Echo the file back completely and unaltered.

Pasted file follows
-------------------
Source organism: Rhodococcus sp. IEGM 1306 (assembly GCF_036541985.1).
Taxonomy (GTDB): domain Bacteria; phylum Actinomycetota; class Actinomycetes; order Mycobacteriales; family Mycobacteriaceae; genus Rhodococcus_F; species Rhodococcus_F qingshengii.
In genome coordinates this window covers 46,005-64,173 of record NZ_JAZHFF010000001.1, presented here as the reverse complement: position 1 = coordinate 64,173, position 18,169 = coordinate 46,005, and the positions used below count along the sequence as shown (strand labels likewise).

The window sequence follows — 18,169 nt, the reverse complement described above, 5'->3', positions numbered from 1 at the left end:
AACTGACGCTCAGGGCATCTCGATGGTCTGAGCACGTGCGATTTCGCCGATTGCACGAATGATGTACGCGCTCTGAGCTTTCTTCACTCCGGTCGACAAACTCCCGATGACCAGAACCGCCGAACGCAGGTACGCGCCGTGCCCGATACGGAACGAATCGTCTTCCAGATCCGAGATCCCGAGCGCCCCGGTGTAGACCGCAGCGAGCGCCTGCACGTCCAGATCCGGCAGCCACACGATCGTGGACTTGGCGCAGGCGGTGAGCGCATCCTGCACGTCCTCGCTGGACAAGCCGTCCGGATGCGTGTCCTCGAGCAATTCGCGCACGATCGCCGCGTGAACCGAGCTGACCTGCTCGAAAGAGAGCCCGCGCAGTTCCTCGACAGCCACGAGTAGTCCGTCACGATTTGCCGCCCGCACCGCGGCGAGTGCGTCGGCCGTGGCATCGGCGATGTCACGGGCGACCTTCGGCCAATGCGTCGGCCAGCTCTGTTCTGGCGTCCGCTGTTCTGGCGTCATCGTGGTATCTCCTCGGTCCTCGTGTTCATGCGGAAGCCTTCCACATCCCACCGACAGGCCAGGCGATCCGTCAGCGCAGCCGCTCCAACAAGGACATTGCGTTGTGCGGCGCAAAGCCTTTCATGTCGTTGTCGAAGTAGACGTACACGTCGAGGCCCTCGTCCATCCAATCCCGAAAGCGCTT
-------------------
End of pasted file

Source organism: Rhodococcus sp. IEGM 1306 (assembly GCF_036541985.1).
Taxonomy (GTDB): domain Bacteria; phylum Actinomycetota; class Actinomycetes; order Mycobacteriales; family Mycobacteriaceae; genus Rhodococcus_F; species Rhodococcus_F qingshengii.
In genome coordinates this window covers 46,005-64,173 of record NZ_JAZHFF010000001.1, presented here as the reverse complement: position 1 = coordinate 64,173, position 18,169 = coordinate 46,005, and the positions used below count along the sequence as shown (strand labels likewise).

The window sequence follows — 18,169 nt, the reverse complement described above, 5'->3', positions numbered from 1 at the left end:
AACTGACGCTCAGGGCATCTCGATGGTCTGAGCACGTGCGATTTCGCCGATTGCACGAATGATGTACGCGCTCTGAGCTTTCTTCACTCCGGTCGACAAACTCCCGATGACCAGAACCGCCGAACGCAGGTACGCGCCGTGCCCGATACGGAACGAATCGTCTTCCAGATCCGAGATCCCGAGCGCCCCGGTGTAGACCGCAGCGAGCGCCTGCACGTCCAGATCCGGCAGCCACACGATCGTGGACTTGGCGCAGGCGGTGAGCGCATCCTGCACGTCCTCGCTGGACAAGCCGTCCGGATGCGTGTCCTCGAGCAATTCGCGCACGATCGCCGCGTGAACCGAGCTGACCTGCTCGAAAGAGAGCCCGCGCAGTTCCTCGACAGCCACGAGTAGTCCGTCACGATTTGCCGCCCGCACCGCGGCGAGTGCGTCGGCCGTGGCATCGGCGATGTCACGGGCGACCTTCGGCCAATGCGTCGGCCAGCTCTGTTCTGGCGTCCGCTGTTCTGGCGTCATCGTGGTATCTCCTCGGTCCTCGTGTTCATGCGGAAGCCTTCCACATCCCACCGACAGGCCAGGCGATCCGTCAGCGCAGCCGCTCCAACAAGGACATTGCGTTGTGCGGCGCAAAGCCTTTCATGTCGTTGTCGAAGTAGACGTACACGTCGAGGCCCTCGTCCATCCAATCCCGAAAGCGCTT